I rejoice, not because you were grieved, but because you were grieved into repenting. For you felt a godly grief so that you suffered no loss through us. For godly grief produces a repentance that leads to salvation without regret, whereas worldly grief produces death (2 Corinthians 7:9-10).

Instructing His Children

Sometimes we, as parents, can make the Christian life seem to our children like a series of “no’s” and “don’ts.” In doing so, we forget that the Christian life is more about what we are supposed to be doing than what we are supposed to be avoiding; however, the Bible does not make this mistake. God doesn’t just teach us how to avoid sin, but also how to live holy lives. Over and again we find clear, positive teaching as to how we are to behave in public or in the privacy of our own home and heart. Although most of the Ten Commandments begin with the phrase “You shall not,” it is also important to notice that Jesus, in summarizing the same body of instructions, couched them in two positive directives: ‘You shall love the Lord your God with all your heart and with all your soul and with all your mind and with all your strength’ … ‘You shall love your neighbor as yourself’ (Mark 12:30,31).

God doesn’t just give us a long list of things that we are not to do. He provides us positive instruction in the way of righteousness. The 119th Psalm has been called David’s “ode to an open Bible.” When David enumerates the many benefits of God’s Word, we have the privilege of eavesdropping as this man-after-God’s-own-heart shares his heart with God. As his meditation unfolds, we are reminded of the very simple motivation that we have for listening to what God says to us in His Word: “Psalm 119:68 You are good and do good; teach me your statutes” (v. 68). Why should we come to God’s Word for instruction? Because He is good. Because He does what is good. And in His Word, He has graciously shared the secrets of goodness with us! Do you hunger and thirst after righteousness? Then come to God’s Word: you will be filled.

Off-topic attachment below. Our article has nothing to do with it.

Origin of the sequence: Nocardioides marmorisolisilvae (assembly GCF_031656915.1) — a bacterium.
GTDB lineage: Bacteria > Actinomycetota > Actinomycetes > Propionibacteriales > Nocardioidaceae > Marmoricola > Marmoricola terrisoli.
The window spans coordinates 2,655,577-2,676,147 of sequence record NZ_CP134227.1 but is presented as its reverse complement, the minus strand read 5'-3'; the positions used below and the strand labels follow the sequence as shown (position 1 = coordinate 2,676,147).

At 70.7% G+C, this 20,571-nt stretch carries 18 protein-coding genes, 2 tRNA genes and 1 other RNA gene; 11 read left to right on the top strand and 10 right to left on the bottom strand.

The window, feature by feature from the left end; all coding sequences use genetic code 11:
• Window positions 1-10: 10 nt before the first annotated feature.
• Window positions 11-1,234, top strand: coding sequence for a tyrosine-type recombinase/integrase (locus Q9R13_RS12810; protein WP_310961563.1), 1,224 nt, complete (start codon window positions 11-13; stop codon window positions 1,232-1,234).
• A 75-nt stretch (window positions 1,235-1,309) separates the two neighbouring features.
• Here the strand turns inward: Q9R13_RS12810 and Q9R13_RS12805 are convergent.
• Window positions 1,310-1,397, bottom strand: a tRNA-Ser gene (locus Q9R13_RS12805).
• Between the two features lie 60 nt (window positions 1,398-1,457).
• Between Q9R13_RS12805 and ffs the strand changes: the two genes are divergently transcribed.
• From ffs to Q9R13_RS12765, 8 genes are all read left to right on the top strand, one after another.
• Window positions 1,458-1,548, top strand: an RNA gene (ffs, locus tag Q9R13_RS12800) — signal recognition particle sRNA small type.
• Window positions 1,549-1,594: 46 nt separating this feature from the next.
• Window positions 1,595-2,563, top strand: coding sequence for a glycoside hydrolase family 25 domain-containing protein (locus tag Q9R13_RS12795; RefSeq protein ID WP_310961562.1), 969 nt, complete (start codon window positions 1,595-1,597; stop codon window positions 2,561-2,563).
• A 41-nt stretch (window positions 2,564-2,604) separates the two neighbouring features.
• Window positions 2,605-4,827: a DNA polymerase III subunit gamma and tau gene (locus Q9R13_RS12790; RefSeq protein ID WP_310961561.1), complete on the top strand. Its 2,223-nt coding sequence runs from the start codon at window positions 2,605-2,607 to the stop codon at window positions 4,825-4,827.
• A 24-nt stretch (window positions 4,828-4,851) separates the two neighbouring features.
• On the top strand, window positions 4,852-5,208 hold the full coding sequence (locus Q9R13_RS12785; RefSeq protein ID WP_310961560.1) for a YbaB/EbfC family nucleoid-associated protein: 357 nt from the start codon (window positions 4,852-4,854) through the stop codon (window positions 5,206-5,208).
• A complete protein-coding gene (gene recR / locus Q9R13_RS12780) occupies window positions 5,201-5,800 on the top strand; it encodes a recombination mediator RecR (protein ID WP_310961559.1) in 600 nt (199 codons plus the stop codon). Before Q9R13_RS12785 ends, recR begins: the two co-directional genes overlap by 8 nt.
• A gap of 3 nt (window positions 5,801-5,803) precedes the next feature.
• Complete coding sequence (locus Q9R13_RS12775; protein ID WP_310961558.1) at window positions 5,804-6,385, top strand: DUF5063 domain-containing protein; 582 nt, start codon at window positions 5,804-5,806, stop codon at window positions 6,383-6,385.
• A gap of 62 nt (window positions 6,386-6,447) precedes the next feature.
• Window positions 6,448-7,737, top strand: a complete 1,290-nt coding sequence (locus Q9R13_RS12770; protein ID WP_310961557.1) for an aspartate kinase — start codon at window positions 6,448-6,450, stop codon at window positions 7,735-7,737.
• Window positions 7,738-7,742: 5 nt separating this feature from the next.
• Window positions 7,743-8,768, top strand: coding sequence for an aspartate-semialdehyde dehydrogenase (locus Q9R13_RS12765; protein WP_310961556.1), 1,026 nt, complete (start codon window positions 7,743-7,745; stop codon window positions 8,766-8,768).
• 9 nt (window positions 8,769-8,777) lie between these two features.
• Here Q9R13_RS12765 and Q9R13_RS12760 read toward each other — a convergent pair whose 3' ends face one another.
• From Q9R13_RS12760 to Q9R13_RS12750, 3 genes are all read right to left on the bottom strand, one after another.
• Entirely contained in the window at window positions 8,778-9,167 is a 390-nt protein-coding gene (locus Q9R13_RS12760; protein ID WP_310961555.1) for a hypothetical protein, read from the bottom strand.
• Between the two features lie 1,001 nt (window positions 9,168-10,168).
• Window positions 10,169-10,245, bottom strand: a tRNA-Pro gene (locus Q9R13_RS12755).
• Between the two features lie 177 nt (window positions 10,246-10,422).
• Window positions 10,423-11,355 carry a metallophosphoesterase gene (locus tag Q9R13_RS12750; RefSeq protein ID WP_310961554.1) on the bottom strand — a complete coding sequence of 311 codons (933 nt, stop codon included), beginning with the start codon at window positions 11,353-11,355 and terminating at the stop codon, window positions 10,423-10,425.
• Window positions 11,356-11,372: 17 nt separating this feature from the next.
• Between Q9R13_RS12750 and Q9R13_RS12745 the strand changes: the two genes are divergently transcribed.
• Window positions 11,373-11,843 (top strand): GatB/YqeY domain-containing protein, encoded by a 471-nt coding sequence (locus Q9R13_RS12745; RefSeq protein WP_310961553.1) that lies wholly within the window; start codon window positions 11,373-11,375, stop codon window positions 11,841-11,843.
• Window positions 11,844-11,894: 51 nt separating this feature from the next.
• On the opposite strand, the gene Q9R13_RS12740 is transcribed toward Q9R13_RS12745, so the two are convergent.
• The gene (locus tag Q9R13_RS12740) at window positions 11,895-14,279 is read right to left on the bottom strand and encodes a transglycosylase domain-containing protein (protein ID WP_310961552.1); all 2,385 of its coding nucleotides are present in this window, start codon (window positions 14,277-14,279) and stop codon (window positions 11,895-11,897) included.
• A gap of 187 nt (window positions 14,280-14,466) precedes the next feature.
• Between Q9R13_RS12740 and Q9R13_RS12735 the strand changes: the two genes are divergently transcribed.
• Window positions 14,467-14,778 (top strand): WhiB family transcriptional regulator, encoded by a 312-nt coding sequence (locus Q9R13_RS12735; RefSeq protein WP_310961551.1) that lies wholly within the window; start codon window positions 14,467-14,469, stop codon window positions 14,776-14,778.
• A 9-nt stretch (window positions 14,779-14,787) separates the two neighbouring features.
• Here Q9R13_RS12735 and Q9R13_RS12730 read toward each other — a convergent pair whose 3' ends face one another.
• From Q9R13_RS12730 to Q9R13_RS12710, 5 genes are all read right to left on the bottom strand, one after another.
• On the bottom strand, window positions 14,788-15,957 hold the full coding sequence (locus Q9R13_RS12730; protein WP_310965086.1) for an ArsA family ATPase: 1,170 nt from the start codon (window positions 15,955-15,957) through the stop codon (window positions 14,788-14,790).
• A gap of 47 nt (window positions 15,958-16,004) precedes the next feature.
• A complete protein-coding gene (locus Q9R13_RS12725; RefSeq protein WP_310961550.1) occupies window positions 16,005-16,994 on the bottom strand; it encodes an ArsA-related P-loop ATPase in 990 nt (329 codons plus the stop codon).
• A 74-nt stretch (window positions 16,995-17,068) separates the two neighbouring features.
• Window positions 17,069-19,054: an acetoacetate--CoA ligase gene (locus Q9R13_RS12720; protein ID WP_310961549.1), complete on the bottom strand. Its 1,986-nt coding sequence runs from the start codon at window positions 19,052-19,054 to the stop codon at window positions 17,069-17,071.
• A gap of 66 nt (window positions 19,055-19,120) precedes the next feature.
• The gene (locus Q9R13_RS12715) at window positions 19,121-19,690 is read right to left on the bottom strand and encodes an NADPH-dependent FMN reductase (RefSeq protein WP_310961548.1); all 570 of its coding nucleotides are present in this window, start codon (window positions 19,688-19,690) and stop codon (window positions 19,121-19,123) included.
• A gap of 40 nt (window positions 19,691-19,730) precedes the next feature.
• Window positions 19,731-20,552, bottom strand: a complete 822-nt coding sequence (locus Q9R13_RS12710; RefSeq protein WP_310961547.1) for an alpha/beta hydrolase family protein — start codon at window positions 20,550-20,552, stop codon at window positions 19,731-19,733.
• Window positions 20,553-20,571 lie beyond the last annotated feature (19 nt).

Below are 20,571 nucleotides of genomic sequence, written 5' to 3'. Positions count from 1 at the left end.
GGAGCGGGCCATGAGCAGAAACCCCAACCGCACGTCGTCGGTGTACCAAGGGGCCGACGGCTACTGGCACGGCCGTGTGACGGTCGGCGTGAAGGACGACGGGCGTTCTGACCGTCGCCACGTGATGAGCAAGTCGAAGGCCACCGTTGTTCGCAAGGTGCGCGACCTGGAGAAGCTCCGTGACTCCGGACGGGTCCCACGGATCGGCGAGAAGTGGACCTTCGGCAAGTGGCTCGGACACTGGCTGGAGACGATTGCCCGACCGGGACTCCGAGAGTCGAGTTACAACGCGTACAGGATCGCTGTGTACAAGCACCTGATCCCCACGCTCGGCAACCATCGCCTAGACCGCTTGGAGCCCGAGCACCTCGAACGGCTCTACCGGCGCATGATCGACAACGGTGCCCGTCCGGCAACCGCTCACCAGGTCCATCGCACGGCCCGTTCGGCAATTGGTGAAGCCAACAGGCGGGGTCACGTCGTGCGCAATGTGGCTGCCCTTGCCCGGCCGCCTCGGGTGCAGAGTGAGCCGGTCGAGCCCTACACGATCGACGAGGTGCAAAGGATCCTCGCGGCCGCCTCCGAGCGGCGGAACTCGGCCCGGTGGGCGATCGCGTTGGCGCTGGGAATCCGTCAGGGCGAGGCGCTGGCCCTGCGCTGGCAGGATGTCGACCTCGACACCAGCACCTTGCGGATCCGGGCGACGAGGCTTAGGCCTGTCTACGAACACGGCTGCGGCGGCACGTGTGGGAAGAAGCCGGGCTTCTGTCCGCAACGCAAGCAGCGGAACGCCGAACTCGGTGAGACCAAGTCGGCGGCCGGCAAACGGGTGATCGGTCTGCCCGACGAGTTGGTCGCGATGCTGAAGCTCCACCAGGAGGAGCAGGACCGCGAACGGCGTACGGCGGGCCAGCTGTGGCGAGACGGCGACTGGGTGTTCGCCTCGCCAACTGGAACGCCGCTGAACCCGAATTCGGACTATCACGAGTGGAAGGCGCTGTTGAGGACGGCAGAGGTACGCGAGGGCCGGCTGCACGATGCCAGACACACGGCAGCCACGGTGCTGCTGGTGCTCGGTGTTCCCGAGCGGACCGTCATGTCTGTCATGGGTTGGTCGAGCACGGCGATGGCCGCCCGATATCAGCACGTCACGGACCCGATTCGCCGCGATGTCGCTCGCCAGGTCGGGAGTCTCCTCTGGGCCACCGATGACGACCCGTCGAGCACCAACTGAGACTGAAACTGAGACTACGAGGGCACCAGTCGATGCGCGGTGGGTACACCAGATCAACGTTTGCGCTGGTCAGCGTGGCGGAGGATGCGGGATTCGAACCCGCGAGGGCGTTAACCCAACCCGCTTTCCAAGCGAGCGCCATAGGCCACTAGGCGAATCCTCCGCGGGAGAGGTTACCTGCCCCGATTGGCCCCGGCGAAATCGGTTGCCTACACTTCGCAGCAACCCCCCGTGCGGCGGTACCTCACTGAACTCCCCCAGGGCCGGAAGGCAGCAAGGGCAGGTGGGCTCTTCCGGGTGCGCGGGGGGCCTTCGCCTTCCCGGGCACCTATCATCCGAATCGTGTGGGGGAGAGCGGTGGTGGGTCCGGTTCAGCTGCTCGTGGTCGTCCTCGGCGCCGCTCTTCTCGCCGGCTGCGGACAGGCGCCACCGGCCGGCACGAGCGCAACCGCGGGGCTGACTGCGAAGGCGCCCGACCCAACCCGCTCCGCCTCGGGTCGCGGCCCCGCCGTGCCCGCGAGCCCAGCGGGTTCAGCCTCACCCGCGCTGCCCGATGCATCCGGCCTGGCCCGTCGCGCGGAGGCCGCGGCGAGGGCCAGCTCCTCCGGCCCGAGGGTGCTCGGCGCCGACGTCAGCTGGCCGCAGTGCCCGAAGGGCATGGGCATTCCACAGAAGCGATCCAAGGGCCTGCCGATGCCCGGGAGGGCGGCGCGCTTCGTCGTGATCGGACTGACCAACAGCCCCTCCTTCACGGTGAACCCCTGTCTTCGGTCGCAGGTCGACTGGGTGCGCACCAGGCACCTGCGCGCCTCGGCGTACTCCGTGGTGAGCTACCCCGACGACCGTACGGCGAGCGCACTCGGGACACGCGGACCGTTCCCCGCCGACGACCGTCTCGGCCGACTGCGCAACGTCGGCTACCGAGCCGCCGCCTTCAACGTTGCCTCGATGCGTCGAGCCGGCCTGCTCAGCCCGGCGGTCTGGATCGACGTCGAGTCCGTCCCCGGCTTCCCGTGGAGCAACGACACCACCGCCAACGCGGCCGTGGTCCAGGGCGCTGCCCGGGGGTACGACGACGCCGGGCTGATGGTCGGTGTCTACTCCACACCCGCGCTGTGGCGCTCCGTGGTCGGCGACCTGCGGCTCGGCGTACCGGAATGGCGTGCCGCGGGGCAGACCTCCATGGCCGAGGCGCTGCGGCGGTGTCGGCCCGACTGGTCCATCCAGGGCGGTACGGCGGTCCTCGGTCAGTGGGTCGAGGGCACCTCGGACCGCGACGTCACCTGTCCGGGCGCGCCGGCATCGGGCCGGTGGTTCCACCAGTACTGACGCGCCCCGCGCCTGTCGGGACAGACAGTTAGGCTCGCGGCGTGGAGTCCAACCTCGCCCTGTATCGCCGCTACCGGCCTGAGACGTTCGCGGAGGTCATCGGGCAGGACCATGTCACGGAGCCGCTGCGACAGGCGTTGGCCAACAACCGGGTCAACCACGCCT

Nurturing His Children

Paul, speaking in Ephesians to fathers, charges them to bring their children up “in the discipline and instruction of the Lord” (Ephesians 6:4). This connection invokes the sweetness of a father’s careful mentoring regarding the instruction that we receive in the Bible. How important it is to remember that behind the chastening, behind the tutoring, behind the relentless training is the ceaseless love of a father.

Paul’s admonition to the fathers at Ephesus also gives rise to the inescapable question, “How else can we bring up our children in the nurture of the Lord than in the instruction of His Word?” Surely if, as Paul asserts so confidently to Timothy, all Scripture is profitable for the nurturing that is needed for our children, we should be daily immersing our family in it. And for that matter, shouldn’t we be applying it regularly to our own lives?

David prays, “Your testimonies are righteous forever; give me understanding that I may live” (Psalm 119:144). No wonder God considers instruction in righteousness as infinitely more important than anything else that He could have provided for us in His Word. The righteousness that we learn from Him in the Bible is everlasting, unlike the short-lived reward of money or relief of medicine.

May we pray for the righteousness that is found only in the profitable training of God’s Word. And then pursue it with all our might through daily opening our open Bibles and feeding on the Word of God.